Hockey East Tournament

Northeastern Edges UMass Lowell, 3-2, To Win 32nd Annual Hockey East Tournament
Junior forward Zach Aston-Reese posts game-winning goal and assist for Huskies

BOSTON-- A third period power play goal by Zach Aston-Reese (Staten Island, N.Y.) lifted sixth-seeded Northeastern to a 3-2 victory over fourth-seeded UMass Lowell in the title game of the 32nd annual Hockey East Championship in front of 14,018 fans at TD Garden Saturday evening. Northeastern (22-13-4) picked up the Lamoriello Trophy as the Hockey East champion, its first title in 28 seasons, when they won the 1988 crown.

The conference championship capped a tremendous turnaround for Northeastern, who started its season 1-11-2 and league play 0-7-2 before turning it on down the stretch. NU won its school-record 13th straight game Saturday and is 20-1-2 in its last 23 contests. The sixth-seeded Huskies also became the lowest seed ever to win the conference crown.

Aston-Reese snapped a 2-2 tie with his power play goal 11:03 into the third. John Stevens (Sea Isle, N.J.) misfired on a shot from the point and Aston-Reese rapped it home from the low slot for the eventual game-winner. Deadly with the extra-skater, the Huskies went 2-for-3 on the power play in the title game and 7-for-20 (35%) over the six games in the tournament.

Adam Gaudette (Braintree, Mass.), opened the scoring for the Huskies just 1:12 into the contest, beating UMass Lowell goaltender Kevin Boyle (Manalapan, N.J.) on his team's first shot on goal. Quick passes in the attacking zone by Mike McMurtry (Greely. Ontario) and Dylan Sikura (Aurora, Ontario) found Gaudette alone in front. UML answered 2:13 later on a goal by John Edwardh (Calgary, Alberta) to tie it at 1-1. A shot from the point by Tommy Panico (Wall, N.J.) went wide and bounced to the crease. Joe Gambardella (Staten Island, N.Y.) couldn't direct it on goal but Edwarth did, sneaking one up high inside the near post.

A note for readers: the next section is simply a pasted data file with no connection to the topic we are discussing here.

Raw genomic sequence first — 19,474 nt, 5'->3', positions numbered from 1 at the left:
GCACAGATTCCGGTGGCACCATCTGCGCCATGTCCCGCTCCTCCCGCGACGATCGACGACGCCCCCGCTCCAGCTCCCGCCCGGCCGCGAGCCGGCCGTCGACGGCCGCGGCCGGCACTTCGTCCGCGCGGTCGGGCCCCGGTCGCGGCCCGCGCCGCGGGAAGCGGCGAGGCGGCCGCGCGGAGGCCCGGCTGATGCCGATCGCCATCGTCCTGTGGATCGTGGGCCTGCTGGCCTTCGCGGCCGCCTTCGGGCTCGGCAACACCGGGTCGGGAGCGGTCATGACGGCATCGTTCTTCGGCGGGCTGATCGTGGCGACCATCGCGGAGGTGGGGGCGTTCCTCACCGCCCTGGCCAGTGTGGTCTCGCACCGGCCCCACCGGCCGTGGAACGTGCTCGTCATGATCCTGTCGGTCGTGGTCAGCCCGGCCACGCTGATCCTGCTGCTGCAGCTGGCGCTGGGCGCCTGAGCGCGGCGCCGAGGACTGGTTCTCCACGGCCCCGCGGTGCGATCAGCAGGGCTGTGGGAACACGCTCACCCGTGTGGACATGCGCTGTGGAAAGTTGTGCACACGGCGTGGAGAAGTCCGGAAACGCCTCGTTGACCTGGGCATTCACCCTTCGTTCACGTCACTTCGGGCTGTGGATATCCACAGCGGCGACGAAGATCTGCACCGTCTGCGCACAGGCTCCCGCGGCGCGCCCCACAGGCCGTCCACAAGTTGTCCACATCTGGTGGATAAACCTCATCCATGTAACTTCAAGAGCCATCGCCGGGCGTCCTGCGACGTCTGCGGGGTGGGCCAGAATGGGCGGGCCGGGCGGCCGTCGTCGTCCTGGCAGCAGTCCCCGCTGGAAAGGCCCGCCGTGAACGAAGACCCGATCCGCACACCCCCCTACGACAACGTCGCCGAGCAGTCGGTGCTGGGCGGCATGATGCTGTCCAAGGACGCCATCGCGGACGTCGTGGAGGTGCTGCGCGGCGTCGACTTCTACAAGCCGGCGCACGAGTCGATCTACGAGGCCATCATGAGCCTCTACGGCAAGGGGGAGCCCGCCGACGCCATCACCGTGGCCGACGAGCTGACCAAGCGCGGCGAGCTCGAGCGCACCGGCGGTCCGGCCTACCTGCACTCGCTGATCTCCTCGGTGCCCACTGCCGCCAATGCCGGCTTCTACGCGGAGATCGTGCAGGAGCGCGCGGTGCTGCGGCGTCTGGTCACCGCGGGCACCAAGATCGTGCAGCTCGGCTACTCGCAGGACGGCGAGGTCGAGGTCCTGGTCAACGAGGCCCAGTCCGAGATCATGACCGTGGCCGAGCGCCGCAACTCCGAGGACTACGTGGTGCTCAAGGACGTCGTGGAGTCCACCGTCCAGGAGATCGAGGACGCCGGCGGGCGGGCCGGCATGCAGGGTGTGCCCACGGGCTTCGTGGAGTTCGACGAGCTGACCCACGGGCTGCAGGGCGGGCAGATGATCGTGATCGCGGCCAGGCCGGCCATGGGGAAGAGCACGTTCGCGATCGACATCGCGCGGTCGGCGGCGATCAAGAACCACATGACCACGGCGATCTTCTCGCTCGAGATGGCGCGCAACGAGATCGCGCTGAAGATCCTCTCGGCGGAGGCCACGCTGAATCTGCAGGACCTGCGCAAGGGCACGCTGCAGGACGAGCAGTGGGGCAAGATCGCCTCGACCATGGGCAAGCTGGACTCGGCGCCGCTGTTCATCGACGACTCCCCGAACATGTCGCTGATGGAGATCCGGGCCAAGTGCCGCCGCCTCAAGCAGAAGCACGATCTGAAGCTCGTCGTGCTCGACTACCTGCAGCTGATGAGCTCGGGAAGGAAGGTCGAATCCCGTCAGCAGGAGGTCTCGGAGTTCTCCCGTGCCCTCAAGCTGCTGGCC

On the first power play for either team, the Stevens brothers teamed up to make it 2-1 at 7:30. Nolan Stevens tipped a drive from his brother John Stevens (Sea Isle City, N.J.) that popped high in the air and off a UMass Lowell defender and past Boyle. Aston-Reese also picked up an assist on the goal.

The River Hawks turned up the offense in the middle period outshooting Northeastern, 11-8, and they picked up the equalizer, the only goal in the second at 13:34. Adam Chapie (Oxford, Mich.) rapped one at goalie Ryan Ruck (Coto de Caza, Calif.) during a goalmouth scramble that Ruck initially saved but rolled down his back and in the goal. Jake Kamrass (Atlanta, Ga.) and Dylan Zink (Madison, Wisc.) added helpers on Chapie's 16th of the season.

Nolan Stevens had his second straight goal-assist effort and was one of three Huskies on the 2016 All-Tournament Team, having eight points in the tourney (3-5-8). Senior captain Kevin Roy (Lac-Beauport, Quebec) led all tournament scorers with five goals and nine points and defenseman Colton Saucerman (Colorado Springs, Colo.) was also an all-tourney selection.

Boyle, a senior, picked up the William Flynn Tournament MVP Award, the first from a non-champion since 2003. He stopped 21 shots in the title game capping a strong tournament where he posted a 1.24 goals against average in six games. Joining him on the All-Tournament Team were defenseman Zink and forward C.J. Smith (Des Moines, Iowa).

Northeastern had a narrow 24-23 advantage in shots in the game with Ruck making 21 saves. UMass Lowell went 0-for-2 with the extra skater as only seven penalties were whistled in the hard-fought contest.

Notes: UMass Lowell is the fourth program to reach the title game in four straight years. Maine did it a record seven times from 1987 to 1993 ... The line of Aston-Reese and the Stevens brothers accounted for on two goals and four assists on the night ... Smith and Gambardella each had five points in the tourney to lead the River Hawks.

Day Date Visiting Team   Home Team   Box Recap
#4 UMass Lowell
vs. #2 Providence
1 3 OT Box Recap
#6 Northeastern
vs. #1 Boston College
4 Box Recap
#6 Northeastern